🗒️ Ben's Notes

E-R Diagrams

Introduction #

Production databases have a lot of tables with complicated relationships. Entity Relationship (ER) Diagrams help us organize databases in a visual manner.

Steps in Database Design #

Database design is a bit different from the rest of the content we’ve covered so far. In previous sections, we mostly learned how to use databases and write the algorithms that make it work efficiently– but now, we need to ensure that the data itself is structured in a meaningful manner to take advantage of all those optimizations!

Here are some parts of database design:

  • Requirement Analysis: what do users need the database to do?
  • Conceptual Design: highly level description of DB schemas
  • Logical Design: translate conceptual model into DBMS data model
  • Schema Refinement: consistency, normalization
  • Physical Design: indices, disk layout
  • Security Design: who accesses what, and how

ER Diagrams help us with conceptual design.

Relevant Materials #

Data Models #

A data model is a collection of concepts for describing data.

A schema is a description of a particular collection of data using a given data model.


  • Users see views (eg app on smartphone)
  • Logical structure defined by conceptual schema
  • Physical structure stores conceptual schema using files and indices

Logical Data Independence: maintain views when logical structure changes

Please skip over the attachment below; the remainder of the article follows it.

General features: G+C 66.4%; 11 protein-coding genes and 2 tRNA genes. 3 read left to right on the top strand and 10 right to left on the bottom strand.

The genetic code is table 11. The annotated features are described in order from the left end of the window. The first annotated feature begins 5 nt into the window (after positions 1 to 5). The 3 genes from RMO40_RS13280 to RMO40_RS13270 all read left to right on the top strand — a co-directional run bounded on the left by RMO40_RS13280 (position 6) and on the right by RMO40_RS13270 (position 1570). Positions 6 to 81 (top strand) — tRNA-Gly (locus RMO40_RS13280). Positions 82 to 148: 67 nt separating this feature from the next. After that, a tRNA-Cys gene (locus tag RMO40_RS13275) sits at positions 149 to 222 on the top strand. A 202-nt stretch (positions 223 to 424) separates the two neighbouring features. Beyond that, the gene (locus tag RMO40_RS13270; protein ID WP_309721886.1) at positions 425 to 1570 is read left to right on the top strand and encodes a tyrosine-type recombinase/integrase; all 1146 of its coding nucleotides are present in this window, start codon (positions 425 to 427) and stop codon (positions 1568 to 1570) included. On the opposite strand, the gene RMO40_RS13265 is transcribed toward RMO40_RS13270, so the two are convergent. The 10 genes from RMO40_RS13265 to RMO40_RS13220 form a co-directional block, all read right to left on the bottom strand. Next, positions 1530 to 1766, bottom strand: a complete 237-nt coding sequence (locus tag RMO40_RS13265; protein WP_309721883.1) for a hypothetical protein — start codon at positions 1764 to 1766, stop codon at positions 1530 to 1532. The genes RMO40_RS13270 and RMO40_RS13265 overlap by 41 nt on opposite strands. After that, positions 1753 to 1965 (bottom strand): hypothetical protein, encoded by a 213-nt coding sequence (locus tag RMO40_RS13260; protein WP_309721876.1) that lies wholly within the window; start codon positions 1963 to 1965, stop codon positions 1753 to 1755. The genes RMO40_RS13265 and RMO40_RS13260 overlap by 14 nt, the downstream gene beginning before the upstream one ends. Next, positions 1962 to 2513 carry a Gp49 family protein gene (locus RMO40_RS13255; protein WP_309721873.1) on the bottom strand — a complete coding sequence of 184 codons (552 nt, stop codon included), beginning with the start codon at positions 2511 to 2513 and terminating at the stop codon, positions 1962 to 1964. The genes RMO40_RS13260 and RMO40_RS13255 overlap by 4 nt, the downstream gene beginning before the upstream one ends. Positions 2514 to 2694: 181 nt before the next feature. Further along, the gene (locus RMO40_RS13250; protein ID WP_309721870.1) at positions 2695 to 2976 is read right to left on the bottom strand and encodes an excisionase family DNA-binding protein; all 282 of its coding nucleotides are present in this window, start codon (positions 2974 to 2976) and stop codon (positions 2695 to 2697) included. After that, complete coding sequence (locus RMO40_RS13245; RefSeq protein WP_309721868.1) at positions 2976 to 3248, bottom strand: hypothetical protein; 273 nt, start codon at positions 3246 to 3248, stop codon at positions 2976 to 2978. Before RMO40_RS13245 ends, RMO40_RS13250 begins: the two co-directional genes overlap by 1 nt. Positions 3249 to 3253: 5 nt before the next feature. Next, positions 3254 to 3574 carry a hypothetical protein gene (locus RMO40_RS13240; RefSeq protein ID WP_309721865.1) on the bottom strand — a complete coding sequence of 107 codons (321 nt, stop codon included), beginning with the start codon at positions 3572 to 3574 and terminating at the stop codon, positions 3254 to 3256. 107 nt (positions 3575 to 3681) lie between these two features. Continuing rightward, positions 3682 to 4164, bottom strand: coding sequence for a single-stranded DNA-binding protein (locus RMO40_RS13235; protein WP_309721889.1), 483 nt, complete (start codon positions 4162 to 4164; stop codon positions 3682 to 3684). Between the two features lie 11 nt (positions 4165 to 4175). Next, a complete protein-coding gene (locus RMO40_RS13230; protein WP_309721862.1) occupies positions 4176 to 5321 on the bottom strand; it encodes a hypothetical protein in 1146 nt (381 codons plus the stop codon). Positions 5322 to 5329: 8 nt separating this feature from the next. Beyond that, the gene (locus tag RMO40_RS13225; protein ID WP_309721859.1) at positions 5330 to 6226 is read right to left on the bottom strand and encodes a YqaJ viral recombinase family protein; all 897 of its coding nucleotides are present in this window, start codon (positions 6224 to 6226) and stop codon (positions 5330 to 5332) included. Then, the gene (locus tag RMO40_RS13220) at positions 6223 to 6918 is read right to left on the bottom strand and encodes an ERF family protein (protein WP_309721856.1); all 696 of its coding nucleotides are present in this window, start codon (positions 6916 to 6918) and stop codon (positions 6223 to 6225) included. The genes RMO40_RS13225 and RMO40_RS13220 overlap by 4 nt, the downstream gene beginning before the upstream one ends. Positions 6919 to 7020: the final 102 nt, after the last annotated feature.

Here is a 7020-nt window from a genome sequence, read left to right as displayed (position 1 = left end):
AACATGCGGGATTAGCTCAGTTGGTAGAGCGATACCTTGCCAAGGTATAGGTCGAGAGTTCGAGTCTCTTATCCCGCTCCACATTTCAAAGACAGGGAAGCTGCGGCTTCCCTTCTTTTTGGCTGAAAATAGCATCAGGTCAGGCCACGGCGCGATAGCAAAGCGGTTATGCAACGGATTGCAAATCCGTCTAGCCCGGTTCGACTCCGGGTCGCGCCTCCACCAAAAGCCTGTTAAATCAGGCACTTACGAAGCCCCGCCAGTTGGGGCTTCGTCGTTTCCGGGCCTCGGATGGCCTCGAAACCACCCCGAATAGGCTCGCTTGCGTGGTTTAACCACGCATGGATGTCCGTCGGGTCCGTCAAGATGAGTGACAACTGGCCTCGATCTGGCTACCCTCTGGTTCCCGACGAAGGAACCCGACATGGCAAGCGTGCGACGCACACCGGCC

Physical data independence: maintain logical structure when physical structure changes

Entities #

Entities are real-world objects that are described with attributes.

An entity set is a collection of the same type of entities (same attributes).

  • Entity sets are described by a key (rectangle) and attributes (ellipses):


  • Primary keys are underlined.

Constraints #

A relationship is an association between multiple entities or entity sets.

A relationship set is a collection of the same type of relationships (diamond).


Weak Entities #

Weak entities can be defined uniquely only with the key of another entity.

  • The partial key (dashed underline) is the key in the other entity that must be combined with the owner entity’s key.
  • Must exist in a many-to-one relationship (1 owner entity, many weak entities) with total participation
  • Weak entities and their relationship set are bolded